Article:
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Ernest Miller Ernest Miller pursues research and writing on cyberlaw, intellectual property, and First Amendment issues. Mr. Miller attended the U.S. Naval Academy before attending Yale Law School, where he was president and co-founder of the Law and Technology Society, and founded the technology law and policy news site LawMeme. He is a fellow of the Information Society Project at Yale Law School. Ernest Miller's blog postings can also be found @

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July 13, 2004

New Technology Can Thwart Child Pornographers Without Inhibiting Free Expression

Posted by Ernest Miller

A couple of weeks ago I discussed some news regarding an ex-prosecutor who was now testifying as an expert witness on behalf of those accussed of possessing child pornography (Prosecutors Threaten Child Porn Legal Defender). Federal prosecutors were very upset that this lawyer was disrupting their prosecutions. Under existing law, however, the defense the lawyer was providing (that the photos might be photoshopped and not actually of children at all) is perfectly legal and makes a lot of sense.

Later, Prof. Eugene Volokh wondered if the difficulties in prosecuting such cases would cause the Supreme Court to overturn the ruling that protects speech that may appear to be of children, but isn't (Child porn cases thrown out).

My argument has always been that the prosecutors just have to do a better job. As I noted before, they can create databases of authenticated child porn. You only need a handful of images for a successful prosecution, and if the target of the prosecution has a handful of images out of the authenticated database ... game over.

Additionally, the feds have to be a little more sophisticated about authenticating images. After all, digital manipulation of photos isn't limited to pornography alone. Luckily, it appears that other government departments have been taking some proactive steps.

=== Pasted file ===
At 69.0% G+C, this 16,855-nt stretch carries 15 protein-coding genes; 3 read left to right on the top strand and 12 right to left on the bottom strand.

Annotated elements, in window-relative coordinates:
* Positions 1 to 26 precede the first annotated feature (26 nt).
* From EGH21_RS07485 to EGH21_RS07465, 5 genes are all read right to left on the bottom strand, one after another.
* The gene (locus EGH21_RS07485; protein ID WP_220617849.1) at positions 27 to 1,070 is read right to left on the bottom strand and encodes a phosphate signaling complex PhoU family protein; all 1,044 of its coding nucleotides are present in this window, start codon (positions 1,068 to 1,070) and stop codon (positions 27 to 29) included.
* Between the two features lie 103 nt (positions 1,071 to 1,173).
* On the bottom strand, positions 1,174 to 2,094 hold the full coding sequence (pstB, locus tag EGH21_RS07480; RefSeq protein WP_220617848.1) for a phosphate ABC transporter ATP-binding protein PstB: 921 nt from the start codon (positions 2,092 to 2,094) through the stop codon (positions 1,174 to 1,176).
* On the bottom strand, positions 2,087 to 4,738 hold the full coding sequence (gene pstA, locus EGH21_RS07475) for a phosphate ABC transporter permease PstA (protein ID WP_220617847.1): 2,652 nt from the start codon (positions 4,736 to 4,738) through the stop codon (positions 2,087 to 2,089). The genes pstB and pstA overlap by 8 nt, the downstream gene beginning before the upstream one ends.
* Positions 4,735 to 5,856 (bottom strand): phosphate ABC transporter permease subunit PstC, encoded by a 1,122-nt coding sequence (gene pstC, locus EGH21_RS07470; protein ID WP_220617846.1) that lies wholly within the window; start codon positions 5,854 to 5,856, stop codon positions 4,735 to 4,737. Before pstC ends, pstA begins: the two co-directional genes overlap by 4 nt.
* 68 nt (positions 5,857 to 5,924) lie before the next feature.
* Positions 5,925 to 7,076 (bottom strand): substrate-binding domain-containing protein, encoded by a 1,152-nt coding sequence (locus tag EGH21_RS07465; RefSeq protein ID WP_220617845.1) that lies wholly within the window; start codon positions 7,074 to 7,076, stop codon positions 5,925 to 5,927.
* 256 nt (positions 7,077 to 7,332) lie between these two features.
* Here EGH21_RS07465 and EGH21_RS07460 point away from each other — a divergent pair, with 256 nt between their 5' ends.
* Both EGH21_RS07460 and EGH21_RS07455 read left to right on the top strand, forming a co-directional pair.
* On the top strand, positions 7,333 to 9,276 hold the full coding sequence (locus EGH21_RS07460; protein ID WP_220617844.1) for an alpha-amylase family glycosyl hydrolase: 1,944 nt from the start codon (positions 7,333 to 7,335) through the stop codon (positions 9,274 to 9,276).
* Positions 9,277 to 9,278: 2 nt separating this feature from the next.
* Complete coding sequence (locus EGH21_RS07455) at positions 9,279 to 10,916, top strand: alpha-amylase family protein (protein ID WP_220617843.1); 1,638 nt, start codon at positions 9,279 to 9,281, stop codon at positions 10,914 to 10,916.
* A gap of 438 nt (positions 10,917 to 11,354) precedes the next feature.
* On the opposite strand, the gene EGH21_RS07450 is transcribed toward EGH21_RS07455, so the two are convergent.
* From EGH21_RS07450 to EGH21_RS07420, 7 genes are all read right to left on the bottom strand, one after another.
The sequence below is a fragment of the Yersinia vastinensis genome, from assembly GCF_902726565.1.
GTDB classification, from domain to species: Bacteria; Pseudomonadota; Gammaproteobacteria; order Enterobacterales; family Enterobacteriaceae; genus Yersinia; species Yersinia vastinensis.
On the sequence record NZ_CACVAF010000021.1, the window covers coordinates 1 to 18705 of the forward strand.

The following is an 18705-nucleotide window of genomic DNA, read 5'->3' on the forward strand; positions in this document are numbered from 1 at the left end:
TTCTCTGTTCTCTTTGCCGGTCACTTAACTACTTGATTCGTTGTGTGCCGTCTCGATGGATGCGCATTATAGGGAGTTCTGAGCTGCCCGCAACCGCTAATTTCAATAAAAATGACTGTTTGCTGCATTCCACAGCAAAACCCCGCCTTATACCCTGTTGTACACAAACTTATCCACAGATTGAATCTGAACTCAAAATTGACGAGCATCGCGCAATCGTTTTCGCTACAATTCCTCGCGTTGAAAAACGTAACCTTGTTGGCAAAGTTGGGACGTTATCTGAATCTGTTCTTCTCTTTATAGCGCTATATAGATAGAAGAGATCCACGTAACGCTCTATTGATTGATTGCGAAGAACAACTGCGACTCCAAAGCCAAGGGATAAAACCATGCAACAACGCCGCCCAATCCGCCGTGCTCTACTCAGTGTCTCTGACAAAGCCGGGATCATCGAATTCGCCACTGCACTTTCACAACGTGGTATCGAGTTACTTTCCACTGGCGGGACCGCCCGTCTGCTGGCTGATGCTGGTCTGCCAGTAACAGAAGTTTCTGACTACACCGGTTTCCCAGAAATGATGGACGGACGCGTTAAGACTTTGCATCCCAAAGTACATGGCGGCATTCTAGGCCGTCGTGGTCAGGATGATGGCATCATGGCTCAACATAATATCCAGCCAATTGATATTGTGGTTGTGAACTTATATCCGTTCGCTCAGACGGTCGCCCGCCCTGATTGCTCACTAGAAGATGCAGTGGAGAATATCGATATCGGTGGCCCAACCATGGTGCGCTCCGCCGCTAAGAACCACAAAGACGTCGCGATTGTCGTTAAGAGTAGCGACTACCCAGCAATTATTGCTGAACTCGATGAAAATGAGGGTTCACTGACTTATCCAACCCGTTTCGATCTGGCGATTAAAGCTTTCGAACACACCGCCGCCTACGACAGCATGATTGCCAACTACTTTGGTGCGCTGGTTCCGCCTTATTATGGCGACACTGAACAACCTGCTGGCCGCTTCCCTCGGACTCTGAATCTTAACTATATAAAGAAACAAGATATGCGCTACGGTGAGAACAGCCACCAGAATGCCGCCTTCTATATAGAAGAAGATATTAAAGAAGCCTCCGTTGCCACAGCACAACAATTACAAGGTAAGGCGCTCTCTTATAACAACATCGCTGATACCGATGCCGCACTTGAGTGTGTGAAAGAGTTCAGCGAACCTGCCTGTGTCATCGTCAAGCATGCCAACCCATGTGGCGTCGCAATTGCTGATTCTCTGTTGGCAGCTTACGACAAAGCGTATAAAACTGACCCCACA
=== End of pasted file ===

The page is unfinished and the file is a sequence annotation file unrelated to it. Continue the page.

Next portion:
Prof. Hany Farid, a researcher at Dartmouth College is developing algorithms that will help distinguish images that have been manipulated from images that have not (Investigating digital images):

Farid and his students have built a statistical model that captures the mathematical regularities inherent in natural images. Because these statistics fundamentally change when images are altered, the model can be used to detect digital tampering.
For child pornography prosecutors, this technique could easily be used to show that child porn photos haven't been digitally manipulated. Prosecutors have to work smarter, not simply protest that the Constitution keeps them from doing their job.

via Boing Boing

Bonus: Farid also works on "the digital reconstruction of Ancient Egyptian tombs."

Comments (3) + TrackBacks (0) | Category: Freedom of Expression


1. Tom Haviland on July 13, 2004 07:45 PM writes...

Seems to me that all you have to do then is to take your pictures and run them through a filter that makes them appear to be altered...

Although the database idea is pretty good

Permalink to Comment

2. Ernest Miller on July 13, 2004 08:01 PM writes...

I'm not sure that a simple filter added in photoshop would do the trick. I think you'd have to do something more.

You also get an arms race. One that will be difficulty for the pornographers to win, I think.

In any case, again, if there is a handful of photos that are untreated, then you still get the guy.

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3. Seth Finkelstein on July 14, 2004 01:20 AM writes...

There's already a database, with checksums. It's used in scans of machines by Customs Service.

But obviously all possible such images can't be in the database.

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